In a poll conducted by Condé Nast Traveler and MSNBC, 14% of Americans have taken a volunteer vacation, but 55% indicated they would like to participate. Of those who have gone on volunteer trips, 95% reported that they are likely to do it again. That’s quite a return! But I wonder about that 55%. Who are they? Are they busy working people or high school kids? Are they grandparents, afraid of the rigors of volunteering? As a voluntour organization, how can you motivate that 55% to take the plunge—to reach that decision-making moment when an ephemeral dream becomes a solid reality?
As we’ve explored here before, attracting volunteers to your organization can be a challenge. It seems like new organizations emerge every day, and so many of them have solid, responsible infrastructures that support worthy causes. There are a lot of volunteers out there, and chances are, if your organization is sound, some of them will find you. But how do you cultivate a volunteer base? What is the best way to draw volunteers to your organization, like bee pollinators, ready to spread your message and nurture your cause?
One thing is certain: like the belly of the marbled hatchetfish, or like the original universe for that matter, the volunteer/voluntour universe is expanding! I keep coming back to this point because I think it’s important: the Internet is a wonderful resource for finding opportunities, but it can also be overwhelming, especially for the new, inexperienced volunteer. That is why I’ve been so excited about social network-like sites for volunteers and volunteer organizations. Each site I find has its own style of promoting opportunities. VolunteerMatch.org, for example, has a great search function, so volunteers and organizations can find the people they’re looking for, but they don’t offer a lot of social content. GoOverseas.com, the subject of today’s article, has a less robust search function, but they make up for it with reviews, blog posts, articles and well-organized program listings.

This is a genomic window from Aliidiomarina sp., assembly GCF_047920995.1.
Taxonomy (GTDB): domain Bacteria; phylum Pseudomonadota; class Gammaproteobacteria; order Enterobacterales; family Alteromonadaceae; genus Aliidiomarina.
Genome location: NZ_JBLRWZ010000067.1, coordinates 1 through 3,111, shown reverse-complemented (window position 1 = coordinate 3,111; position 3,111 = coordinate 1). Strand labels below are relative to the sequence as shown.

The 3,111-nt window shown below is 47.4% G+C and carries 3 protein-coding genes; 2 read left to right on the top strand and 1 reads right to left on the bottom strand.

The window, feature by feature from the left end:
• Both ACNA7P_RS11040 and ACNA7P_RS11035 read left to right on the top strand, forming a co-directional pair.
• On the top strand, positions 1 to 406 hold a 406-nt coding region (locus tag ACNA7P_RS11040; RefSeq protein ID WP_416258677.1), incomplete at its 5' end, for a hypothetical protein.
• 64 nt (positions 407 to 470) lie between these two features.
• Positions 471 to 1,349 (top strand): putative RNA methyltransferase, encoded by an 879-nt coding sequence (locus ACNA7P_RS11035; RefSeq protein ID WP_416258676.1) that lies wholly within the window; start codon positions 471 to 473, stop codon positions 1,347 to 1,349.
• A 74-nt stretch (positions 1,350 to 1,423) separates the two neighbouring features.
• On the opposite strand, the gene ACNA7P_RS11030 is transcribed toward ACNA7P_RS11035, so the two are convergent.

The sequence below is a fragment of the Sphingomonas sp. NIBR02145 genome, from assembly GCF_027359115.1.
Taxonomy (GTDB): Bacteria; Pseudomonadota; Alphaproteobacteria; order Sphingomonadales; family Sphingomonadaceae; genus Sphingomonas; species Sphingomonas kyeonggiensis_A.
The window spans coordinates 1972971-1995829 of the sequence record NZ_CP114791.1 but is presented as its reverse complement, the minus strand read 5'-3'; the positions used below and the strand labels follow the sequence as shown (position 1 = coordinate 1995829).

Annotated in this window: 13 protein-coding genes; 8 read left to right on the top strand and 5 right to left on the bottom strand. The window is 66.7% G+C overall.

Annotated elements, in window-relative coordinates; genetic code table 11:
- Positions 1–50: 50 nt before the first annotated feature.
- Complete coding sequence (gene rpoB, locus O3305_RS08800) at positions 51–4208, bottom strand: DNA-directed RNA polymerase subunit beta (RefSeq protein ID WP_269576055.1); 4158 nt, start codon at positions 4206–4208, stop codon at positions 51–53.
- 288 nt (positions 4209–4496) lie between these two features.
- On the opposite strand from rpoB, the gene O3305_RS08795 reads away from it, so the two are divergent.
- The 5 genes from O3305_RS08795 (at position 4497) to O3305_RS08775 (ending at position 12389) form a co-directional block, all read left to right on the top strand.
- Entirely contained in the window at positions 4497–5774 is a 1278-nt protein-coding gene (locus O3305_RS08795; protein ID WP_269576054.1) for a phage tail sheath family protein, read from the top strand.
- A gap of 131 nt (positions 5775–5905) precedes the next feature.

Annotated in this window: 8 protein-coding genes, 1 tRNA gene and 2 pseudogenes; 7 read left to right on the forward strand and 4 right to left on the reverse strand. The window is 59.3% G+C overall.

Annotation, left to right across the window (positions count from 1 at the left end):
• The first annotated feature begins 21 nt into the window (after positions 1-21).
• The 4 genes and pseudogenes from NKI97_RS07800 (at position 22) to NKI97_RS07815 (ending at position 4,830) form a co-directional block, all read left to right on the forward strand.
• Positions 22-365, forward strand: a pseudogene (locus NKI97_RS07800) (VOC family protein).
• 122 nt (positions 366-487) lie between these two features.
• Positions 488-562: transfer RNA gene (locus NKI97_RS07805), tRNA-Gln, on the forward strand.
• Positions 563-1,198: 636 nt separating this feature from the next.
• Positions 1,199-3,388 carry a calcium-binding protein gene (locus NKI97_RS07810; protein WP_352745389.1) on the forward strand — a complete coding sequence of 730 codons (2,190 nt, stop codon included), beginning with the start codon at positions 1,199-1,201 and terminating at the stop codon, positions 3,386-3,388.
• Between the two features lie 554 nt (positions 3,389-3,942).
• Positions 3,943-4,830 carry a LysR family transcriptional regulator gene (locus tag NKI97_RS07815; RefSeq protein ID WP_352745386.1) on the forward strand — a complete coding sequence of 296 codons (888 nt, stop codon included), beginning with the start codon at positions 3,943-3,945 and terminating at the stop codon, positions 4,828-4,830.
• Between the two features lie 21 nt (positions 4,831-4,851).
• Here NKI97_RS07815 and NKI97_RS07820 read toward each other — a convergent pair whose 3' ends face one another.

Recently I wrote about VolunteerMatch.org, a social network style website that matches volunteers with opportunities. This week I found another online network in this niche: GoVoluntourism.com. The two sites share several similarities. Both allow organizations and volunteers to register for free, and both have robust information-rich platforms so organizations can thoroughly detail opportunities. GoVoluntourism also offers access to journalists. This is, understandably, very valuable to voluntour businesses hoping for media attention.
These days, an organization needs a fabulous website. It goes without saying: an attractive website communicates legitimacy, attention to detail, and professionalism. In the voluntourism industry, often a company’s website is the only impression that company makes. Many voluntourism companies don’t have physical offices. They don’t have a storefront. All of their business, from finding travelers to booking trips, is done online.